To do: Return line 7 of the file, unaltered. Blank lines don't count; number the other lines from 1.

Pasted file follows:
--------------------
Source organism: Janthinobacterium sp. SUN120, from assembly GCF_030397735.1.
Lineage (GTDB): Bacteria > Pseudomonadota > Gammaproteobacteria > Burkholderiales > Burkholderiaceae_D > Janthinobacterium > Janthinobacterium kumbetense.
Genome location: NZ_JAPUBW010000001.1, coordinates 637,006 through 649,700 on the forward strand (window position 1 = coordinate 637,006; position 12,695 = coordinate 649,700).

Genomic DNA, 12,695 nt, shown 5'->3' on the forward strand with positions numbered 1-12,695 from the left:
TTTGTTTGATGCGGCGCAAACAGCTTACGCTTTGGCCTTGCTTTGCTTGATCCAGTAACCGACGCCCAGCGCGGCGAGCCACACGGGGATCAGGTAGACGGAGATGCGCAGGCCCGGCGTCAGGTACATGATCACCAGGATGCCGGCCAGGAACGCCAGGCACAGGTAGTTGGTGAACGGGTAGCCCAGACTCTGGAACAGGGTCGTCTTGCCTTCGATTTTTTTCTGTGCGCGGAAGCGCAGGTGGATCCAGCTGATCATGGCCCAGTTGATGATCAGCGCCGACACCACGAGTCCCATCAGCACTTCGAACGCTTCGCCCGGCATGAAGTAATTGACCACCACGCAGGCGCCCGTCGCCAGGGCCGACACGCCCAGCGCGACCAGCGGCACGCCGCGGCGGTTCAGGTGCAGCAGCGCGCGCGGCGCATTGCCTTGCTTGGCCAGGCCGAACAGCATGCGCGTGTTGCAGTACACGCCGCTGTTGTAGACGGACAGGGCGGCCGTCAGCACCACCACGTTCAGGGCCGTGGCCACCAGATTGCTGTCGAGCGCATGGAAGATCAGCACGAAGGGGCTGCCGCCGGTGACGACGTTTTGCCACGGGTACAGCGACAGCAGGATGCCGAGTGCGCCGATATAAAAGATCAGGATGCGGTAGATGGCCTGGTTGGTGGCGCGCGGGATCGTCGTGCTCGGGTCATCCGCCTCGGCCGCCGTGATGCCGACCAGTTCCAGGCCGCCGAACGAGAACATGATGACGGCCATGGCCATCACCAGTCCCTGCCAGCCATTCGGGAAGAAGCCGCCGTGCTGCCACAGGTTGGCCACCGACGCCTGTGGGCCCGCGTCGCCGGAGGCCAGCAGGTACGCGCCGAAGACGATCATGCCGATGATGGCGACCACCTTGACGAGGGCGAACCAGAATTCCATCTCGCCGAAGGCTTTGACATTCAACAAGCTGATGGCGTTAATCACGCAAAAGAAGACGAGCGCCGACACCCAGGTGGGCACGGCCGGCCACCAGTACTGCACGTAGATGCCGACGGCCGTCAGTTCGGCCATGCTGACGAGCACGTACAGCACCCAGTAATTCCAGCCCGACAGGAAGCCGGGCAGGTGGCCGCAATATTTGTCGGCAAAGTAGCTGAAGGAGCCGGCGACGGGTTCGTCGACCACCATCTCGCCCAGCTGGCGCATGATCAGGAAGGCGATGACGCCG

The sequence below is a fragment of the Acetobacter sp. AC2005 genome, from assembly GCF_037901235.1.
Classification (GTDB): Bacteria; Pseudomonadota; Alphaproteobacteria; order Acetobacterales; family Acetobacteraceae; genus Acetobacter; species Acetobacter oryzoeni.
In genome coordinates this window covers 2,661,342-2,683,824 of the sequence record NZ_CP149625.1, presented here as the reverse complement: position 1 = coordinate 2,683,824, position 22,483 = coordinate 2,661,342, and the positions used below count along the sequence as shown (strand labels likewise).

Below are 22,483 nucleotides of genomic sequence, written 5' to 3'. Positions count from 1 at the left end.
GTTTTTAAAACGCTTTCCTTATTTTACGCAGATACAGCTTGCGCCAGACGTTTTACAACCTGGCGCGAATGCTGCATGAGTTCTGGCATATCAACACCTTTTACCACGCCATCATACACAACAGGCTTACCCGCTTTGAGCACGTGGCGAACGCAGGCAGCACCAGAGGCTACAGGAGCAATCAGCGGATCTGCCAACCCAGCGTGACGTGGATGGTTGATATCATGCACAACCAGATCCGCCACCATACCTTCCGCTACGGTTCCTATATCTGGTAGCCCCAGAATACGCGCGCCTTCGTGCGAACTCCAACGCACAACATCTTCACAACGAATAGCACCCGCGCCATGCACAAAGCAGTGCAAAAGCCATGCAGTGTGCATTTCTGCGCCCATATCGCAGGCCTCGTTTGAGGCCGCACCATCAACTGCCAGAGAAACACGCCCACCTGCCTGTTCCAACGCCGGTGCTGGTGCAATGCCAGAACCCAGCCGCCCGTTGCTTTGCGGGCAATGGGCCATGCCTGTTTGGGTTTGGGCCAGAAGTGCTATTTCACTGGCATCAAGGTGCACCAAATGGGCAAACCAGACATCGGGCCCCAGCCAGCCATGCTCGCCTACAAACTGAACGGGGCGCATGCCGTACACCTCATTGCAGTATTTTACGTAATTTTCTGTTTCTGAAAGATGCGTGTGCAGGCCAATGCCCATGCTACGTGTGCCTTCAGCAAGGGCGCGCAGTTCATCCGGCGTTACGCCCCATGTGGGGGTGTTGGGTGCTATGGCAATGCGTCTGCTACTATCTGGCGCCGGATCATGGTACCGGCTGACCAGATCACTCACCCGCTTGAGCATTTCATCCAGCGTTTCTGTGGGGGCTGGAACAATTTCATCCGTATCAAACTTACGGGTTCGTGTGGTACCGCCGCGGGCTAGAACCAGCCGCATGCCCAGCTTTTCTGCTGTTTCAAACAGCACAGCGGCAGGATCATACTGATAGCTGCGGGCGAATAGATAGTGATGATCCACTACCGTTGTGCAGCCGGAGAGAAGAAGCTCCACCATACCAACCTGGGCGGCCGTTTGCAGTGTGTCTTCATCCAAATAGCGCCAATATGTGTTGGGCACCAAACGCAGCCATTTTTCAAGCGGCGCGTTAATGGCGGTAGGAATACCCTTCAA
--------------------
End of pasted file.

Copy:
Classification (GTDB): Bacteria; Pseudomonadota; Alphaproteobacteria; order Acetobacterales; family Acetobacteraceae; genus Acetobacter; species Acetobacter oryzoeni.